ERIC Number: ED354445
Record Type: RIE
Publication Date: 1992-Nov
Developing Support Networks To Reduce School Failure among At-Risk High School Students.
de Mesquita, Paul B.; And Others
The transfer to a new school or grade has been identified as a typical transition period for students that is usually characterized by declining academic performance and increased absences. At the close of the 1991-92 academic year 26% of 9th-grade students in a large urban high school were failing 50% or more of their courses. A preventive network of student assistance programs was designed to increase the level of available student supports within the social environment of the school and thereby reduce the number of students experiencing failure. The preventive approach attempted to reach out to a cohort of transitioning 9th-grade students (N=67) considered to be at-risk for continued school failure and dropout. Intervention components included: technological support; student-centered support; instructional support; community-focused outreach; school governance; and teachers' professional staff development. During the course of the year 39% of the 67 students targeted for study withdrew from the high school to re-enroll elsewhere. Records show that as expected with the transition from middle school to high school attendance figures dropped for this group, resulting in an increase in absences from an 8th-grade average of 19.1 to a 9th-grade average of 22.26. Overall, an analysis of grades for all freshmen showed that the programmatic efforts resulted in a reduction in the incidence of freshmen failure from 26% to 14%.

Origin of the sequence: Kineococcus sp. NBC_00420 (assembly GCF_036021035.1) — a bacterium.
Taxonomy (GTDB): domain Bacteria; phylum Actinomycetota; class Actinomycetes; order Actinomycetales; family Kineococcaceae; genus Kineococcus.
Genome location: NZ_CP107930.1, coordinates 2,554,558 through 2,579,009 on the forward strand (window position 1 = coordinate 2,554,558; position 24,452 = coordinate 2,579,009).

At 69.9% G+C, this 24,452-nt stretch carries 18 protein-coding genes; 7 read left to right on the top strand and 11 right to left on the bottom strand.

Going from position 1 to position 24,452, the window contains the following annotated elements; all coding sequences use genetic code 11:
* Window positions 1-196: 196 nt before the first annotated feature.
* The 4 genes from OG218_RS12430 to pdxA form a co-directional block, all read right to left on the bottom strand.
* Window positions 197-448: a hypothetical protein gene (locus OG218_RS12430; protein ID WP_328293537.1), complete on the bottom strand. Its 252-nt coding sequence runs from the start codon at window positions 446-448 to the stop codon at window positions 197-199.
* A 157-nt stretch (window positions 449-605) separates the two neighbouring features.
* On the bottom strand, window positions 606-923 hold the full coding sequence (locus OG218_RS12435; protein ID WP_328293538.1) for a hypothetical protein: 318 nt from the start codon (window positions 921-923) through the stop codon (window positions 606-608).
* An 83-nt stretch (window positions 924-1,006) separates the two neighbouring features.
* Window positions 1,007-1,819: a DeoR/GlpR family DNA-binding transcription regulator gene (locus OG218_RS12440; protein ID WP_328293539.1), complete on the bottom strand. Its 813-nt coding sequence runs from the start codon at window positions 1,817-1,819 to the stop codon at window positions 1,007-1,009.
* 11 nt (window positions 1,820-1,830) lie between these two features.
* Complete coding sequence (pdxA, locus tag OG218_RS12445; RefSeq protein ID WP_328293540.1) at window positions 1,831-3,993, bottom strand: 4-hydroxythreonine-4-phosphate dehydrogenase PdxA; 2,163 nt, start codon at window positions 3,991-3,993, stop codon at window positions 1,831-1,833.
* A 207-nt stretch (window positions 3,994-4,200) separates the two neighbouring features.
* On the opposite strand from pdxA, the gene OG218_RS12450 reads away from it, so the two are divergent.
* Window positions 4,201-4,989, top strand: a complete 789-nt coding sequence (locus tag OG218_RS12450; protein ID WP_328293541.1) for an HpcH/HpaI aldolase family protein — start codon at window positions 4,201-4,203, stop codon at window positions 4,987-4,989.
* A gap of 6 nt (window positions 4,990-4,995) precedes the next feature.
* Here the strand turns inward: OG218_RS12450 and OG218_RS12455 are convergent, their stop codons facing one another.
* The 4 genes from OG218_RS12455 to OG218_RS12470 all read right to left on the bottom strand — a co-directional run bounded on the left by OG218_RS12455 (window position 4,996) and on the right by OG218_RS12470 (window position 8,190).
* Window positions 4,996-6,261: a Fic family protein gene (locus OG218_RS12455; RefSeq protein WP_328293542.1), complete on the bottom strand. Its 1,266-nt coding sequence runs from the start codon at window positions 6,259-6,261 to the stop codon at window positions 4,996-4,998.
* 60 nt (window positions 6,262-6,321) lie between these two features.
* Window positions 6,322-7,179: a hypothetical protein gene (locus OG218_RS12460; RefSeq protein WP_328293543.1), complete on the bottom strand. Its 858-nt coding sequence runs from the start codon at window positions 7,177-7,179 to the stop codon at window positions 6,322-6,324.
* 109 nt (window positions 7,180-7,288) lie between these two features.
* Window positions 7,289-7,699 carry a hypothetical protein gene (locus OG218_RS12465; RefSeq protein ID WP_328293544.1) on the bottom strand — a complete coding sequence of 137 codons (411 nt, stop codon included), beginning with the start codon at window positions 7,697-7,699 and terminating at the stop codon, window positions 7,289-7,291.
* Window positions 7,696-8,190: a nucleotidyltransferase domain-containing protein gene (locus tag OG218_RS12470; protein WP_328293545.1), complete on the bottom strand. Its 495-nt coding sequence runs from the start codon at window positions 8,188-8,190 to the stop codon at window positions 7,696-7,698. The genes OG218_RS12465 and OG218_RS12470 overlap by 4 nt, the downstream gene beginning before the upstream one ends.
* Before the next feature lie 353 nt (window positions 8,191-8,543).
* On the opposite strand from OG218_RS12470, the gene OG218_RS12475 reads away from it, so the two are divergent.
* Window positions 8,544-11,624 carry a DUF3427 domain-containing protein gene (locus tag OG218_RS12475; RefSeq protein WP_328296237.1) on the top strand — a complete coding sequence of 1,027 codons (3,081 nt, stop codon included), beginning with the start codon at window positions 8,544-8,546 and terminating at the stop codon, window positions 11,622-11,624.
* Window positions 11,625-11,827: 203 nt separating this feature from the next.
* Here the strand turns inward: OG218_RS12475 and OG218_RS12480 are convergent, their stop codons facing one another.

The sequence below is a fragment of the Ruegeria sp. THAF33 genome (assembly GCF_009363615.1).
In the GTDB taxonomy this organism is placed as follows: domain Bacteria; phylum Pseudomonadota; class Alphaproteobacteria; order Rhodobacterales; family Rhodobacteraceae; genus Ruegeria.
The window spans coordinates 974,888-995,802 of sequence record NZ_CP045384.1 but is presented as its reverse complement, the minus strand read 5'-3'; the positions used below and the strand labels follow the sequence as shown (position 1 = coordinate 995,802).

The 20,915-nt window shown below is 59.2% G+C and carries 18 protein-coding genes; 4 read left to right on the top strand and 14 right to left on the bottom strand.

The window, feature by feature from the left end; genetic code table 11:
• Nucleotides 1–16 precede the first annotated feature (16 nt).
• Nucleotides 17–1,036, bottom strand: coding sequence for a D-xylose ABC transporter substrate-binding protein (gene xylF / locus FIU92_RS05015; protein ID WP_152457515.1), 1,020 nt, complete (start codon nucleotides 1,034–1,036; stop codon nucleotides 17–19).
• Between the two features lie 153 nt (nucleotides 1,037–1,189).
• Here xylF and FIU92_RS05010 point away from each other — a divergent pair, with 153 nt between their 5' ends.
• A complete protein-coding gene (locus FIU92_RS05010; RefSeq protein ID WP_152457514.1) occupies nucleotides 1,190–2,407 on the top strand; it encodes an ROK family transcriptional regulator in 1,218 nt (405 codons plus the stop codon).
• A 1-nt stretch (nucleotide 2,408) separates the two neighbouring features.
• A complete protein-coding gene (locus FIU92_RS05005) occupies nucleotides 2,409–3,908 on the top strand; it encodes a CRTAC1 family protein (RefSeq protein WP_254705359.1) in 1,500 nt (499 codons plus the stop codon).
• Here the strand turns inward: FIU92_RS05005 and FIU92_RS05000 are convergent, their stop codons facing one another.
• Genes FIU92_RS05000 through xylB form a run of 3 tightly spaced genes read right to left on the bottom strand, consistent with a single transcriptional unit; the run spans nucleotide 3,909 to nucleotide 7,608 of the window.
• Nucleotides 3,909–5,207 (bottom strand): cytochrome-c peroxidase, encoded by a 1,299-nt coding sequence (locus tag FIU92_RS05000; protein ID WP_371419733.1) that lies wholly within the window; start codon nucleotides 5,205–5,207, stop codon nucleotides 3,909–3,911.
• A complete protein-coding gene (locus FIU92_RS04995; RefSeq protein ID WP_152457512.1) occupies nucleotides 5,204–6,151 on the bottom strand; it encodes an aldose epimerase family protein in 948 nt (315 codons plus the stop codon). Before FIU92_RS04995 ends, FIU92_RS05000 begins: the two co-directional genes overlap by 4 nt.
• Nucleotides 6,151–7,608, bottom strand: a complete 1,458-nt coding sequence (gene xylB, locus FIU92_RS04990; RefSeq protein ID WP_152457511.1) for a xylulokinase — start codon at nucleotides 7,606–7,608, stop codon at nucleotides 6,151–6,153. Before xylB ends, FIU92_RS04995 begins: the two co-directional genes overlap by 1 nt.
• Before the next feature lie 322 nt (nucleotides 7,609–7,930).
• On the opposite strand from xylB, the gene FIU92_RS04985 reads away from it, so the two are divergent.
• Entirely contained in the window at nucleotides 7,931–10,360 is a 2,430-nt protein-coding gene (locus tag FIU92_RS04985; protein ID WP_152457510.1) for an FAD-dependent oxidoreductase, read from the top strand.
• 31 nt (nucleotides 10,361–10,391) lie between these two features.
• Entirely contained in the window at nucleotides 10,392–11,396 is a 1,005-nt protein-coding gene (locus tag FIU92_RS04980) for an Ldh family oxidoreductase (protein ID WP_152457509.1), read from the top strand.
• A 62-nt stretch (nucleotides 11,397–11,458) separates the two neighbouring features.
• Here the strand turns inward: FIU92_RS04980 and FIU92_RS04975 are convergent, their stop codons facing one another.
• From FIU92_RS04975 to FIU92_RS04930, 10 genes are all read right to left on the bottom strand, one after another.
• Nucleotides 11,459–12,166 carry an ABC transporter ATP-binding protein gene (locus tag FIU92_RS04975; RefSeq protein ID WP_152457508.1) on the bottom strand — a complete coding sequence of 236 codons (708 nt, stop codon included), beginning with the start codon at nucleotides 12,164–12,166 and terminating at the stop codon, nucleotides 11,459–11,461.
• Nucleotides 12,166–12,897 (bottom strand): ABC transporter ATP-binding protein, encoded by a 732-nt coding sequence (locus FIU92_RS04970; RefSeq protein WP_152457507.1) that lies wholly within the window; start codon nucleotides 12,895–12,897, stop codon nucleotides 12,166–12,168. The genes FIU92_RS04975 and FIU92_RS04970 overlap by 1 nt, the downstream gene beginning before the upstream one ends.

Publication Type: Reports - Evaluative; Speeches/Meeting Papers
Education Level: N/A
Authoring Institution: N/A
Note: Paper presented at the Annual Meeting of the Mid-South Educational Research Association (Knoxville, TN, November 11-13, 1992).